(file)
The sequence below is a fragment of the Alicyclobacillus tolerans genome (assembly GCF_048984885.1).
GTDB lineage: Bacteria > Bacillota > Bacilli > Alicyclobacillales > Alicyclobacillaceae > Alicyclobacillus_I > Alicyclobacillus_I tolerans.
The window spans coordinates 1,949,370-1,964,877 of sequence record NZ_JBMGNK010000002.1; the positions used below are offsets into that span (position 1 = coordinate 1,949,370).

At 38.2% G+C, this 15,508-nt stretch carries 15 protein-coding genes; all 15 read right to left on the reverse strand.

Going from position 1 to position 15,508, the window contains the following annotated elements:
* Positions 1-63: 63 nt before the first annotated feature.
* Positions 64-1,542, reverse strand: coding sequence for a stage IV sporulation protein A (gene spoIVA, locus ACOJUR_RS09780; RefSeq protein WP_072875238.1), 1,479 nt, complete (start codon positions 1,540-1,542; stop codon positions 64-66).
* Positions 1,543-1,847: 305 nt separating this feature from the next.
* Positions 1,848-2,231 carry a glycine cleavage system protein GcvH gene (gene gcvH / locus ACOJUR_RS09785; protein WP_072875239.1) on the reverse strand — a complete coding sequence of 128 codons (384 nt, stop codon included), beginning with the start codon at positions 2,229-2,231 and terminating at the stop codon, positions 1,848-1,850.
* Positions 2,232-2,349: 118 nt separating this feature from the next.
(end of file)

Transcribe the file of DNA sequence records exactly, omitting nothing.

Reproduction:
The sequence below is a fragment of the Alicyclobacillus tolerans genome (assembly GCF_048984885.1).
GTDB lineage: Bacteria > Bacillota > Bacilli > Alicyclobacillales > Alicyclobacillaceae > Alicyclobacillus_I > Alicyclobacillus_I tolerans.
The window spans coordinates 1,949,370-1,964,877 of sequence record NZ_JBMGNK010000002.1; the positions used below are offsets into that span (position 1 = coordinate 1,949,370).

At 38.2% G+C, this 15,508-nt stretch carries 15 protein-coding genes; all 15 read right to left on the reverse strand.

Going from position 1 to position 15,508, the window contains the following annotated elements:
* Positions 1-63: 63 nt before the first annotated feature.
* Positions 64-1,542, reverse strand: coding sequence for a stage IV sporulation protein A (gene spoIVA, locus ACOJUR_RS09780; RefSeq protein WP_072875238.1), 1,479 nt, complete (start codon positions 1,540-1,542; stop codon positions 64-66).
* Positions 1,543-1,847: 305 nt separating this feature from the next.
* Positions 1,848-2,231 carry a glycine cleavage system protein GcvH gene (gene gcvH / locus ACOJUR_RS09785; protein WP_072875239.1) on the reverse strand — a complete coding sequence of 128 codons (384 nt, stop codon included), beginning with the start codon at positions 2,229-2,231 and terminating at the stop codon, positions 1,848-1,850.
* Positions 2,232-2,349: 118 nt separating this feature from the next.